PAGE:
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D-Day & battle of Normandy movies

The Longest Day

 

About the movie

The movie The Longest Day directed by Darryl F. Zanuck, Ken Annakin, Andrew Marton, Bernhard Wicki et Gerd Oswald is

the first film about the Normandy Landing. The title was inspired by a sentence pronounced by General Rommel, commander of Army Group B in the north-west of France during the Normandy Landing. Many people believe that it is a film very close to reality..

It is time to say things how they are: no, the film The Longest Day is not an exact historical movie of D-Day. But then why did it so successful, despite many historical mistakes, how had it transformed the Normandy Landing into a legend?

All scenes are of course not wrong in comparison with history. It is necessary to admit that this movie is the only one presenting the Nor

mandy Landing in its quasi-totality. Anyone interested in the D-Day must have seen at least once this film. But I would like to criticize some liberties taken by the directors of this film. We need to take care of a future where veterans will not be there to tell. This film tells of the Normandy Landing, but it sometimes does it irrespectively of history.

In my research on the Normandy Landing, I met veteran Maurice Chauvet, belonging to the First Marine Fusilers Battalion which landed on June 6, 1944 on Sword Beach, and we discussed the theme of films on D-Day. His role was to learn directors and actors about the historical progress of operation Overlord. But, believing that History wasn't respected enough by the directors, he'd decided to leave the film crew.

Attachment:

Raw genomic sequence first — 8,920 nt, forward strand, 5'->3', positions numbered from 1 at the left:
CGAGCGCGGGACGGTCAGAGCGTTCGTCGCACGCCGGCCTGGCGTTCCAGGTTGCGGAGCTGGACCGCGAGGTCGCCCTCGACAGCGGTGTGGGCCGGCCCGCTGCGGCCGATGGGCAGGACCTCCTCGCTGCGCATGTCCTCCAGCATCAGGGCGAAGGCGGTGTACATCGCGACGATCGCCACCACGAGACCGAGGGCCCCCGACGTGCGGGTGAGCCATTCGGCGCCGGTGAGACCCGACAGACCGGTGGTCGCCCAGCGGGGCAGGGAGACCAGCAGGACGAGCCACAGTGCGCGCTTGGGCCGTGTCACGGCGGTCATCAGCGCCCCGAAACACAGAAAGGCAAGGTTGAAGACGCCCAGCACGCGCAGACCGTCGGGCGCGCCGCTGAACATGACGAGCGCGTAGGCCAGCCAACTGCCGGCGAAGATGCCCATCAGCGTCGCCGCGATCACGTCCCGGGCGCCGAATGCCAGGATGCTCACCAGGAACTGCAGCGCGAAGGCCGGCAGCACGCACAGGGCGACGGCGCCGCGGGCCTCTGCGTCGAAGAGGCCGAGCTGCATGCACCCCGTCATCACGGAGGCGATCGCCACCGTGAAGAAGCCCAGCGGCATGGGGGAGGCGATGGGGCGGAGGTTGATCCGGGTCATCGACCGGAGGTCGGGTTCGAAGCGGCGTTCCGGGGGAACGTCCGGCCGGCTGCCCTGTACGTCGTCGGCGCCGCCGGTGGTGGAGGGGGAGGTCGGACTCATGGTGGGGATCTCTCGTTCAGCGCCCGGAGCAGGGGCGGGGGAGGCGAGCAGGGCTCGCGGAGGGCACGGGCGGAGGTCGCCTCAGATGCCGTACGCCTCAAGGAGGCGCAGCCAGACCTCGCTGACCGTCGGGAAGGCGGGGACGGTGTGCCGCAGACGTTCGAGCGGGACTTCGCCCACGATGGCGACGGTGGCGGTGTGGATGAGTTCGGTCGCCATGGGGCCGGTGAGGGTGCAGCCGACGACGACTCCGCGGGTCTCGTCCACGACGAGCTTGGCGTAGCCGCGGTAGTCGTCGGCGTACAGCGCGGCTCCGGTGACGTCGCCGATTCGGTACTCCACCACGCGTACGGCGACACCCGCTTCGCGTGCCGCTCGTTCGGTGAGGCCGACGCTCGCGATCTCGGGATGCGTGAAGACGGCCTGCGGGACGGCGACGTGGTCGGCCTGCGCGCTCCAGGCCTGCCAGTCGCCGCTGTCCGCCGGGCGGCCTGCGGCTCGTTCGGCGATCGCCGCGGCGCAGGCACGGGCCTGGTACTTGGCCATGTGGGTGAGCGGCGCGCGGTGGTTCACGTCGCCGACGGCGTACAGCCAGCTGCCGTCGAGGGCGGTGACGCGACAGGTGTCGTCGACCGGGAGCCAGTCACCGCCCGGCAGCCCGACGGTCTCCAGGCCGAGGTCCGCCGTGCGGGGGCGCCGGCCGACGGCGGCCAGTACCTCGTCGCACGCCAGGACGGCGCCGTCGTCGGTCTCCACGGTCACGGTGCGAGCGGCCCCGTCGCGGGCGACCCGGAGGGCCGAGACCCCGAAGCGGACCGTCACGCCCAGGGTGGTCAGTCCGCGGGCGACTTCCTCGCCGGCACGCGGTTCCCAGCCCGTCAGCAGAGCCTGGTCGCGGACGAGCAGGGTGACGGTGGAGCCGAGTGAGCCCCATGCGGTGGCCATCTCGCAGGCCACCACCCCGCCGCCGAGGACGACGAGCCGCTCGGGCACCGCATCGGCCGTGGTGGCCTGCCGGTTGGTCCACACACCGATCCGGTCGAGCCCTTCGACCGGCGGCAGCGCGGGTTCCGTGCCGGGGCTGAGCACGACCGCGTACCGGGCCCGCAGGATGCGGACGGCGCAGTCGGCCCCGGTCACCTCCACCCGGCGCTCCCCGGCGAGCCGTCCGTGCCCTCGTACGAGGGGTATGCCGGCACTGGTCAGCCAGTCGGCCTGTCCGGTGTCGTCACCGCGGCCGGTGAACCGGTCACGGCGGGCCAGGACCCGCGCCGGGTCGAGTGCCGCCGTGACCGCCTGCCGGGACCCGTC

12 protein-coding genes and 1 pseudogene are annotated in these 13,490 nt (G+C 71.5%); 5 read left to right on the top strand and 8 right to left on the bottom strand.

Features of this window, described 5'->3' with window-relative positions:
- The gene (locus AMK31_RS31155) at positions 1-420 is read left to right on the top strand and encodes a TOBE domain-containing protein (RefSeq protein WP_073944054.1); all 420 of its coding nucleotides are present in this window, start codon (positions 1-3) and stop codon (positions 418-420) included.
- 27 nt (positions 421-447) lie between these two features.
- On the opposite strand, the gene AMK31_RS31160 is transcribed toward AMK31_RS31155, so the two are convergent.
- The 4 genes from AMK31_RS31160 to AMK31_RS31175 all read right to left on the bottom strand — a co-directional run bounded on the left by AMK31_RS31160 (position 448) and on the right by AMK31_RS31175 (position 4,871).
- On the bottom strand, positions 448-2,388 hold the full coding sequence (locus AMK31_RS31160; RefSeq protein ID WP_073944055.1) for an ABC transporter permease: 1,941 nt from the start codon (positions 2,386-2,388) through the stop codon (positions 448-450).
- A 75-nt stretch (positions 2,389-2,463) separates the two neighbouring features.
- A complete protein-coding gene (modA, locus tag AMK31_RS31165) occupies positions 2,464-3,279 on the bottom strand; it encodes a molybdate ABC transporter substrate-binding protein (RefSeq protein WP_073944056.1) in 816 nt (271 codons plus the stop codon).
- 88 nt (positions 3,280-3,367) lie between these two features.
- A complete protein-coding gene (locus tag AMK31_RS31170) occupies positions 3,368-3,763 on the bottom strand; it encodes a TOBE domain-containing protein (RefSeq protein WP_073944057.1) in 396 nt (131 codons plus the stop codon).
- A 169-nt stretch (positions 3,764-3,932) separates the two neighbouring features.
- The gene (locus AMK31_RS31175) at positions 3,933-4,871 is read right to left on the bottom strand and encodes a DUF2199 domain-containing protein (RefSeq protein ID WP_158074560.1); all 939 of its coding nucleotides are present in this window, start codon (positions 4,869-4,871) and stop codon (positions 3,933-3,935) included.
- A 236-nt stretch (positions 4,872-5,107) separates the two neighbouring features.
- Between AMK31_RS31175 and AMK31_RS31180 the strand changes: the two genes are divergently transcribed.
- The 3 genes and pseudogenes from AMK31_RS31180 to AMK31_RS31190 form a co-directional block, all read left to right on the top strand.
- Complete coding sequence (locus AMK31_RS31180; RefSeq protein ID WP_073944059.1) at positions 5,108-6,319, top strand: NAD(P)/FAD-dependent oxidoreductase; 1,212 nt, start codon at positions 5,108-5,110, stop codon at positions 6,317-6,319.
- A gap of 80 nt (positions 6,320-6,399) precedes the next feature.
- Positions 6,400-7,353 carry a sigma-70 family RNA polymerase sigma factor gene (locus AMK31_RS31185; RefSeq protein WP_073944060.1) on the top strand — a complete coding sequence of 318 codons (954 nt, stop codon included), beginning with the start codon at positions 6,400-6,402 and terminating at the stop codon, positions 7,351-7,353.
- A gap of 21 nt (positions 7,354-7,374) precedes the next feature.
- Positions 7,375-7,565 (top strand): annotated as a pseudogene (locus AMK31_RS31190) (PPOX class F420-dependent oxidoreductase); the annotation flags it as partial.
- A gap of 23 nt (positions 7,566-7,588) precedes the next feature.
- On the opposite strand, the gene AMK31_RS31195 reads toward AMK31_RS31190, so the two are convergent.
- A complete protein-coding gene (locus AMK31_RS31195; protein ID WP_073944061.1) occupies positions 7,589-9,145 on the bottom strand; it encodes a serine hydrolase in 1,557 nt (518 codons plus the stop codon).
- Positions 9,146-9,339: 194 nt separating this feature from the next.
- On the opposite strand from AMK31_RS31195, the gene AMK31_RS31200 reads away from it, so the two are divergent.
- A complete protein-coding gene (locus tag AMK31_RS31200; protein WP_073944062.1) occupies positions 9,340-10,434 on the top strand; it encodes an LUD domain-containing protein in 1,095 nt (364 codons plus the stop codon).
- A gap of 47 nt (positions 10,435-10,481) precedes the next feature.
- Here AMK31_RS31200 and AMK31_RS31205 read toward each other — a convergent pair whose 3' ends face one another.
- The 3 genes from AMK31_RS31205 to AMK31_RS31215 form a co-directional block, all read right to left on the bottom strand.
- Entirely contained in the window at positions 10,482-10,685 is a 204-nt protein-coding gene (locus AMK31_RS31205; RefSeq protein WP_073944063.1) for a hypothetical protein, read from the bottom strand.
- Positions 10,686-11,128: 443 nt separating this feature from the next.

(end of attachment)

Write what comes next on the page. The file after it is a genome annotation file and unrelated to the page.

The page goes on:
The errors of the film

Being the creator of a website seeking historical truth, I decided to tell about these mistakes on these pages. Here are some of the mistakes of the film The Longest Day.

The history of French troops reinvented

Maurice Chauvet, being a military adviser, was asked if the scenes were accurate compared to the history of the Normandy Landings. But the filmmakers and especially the producers wanted their film to attract a very large audience. To do so, they have changed the history of D-Day.

Tuesday, June 6, 1944, at dawn, the Free French troops led by Commandant Kieffer and belonging to the 1st Commando BFM N°4, have to liberate the town of Ouistreham, Sword Beach sector. Maurice Chauvet, then corporal, took part in the assault. In the film, French soldiers, who landed at the same time as the piper Bill Millin, reach the coast using an American landing craft of the 1960s. In fact, French soldiers landed in Normandy from landing craft infantry (LCI) with two retractable ramps thrown in front of the ship.

Once on the beach, the French 1st BFM Commando had to capture a casino, formerly a large luxury building, but the Germans had destroyed it before D-Day to install there a bunker. The casino has never been an eight-storey building as shown in the film: it was a concrete bunker protecting machine guns and an antitank gun, three to four meters high.

In the film, during the attack on the casino (which, however, was filmed in Port-en-Bessin and therefore has no common point with the town of Ouistreham), nuns approach the fighting and begin treating the commando troops in the heat of battle. But this never occurred, there has never been nuns at this point of the attack!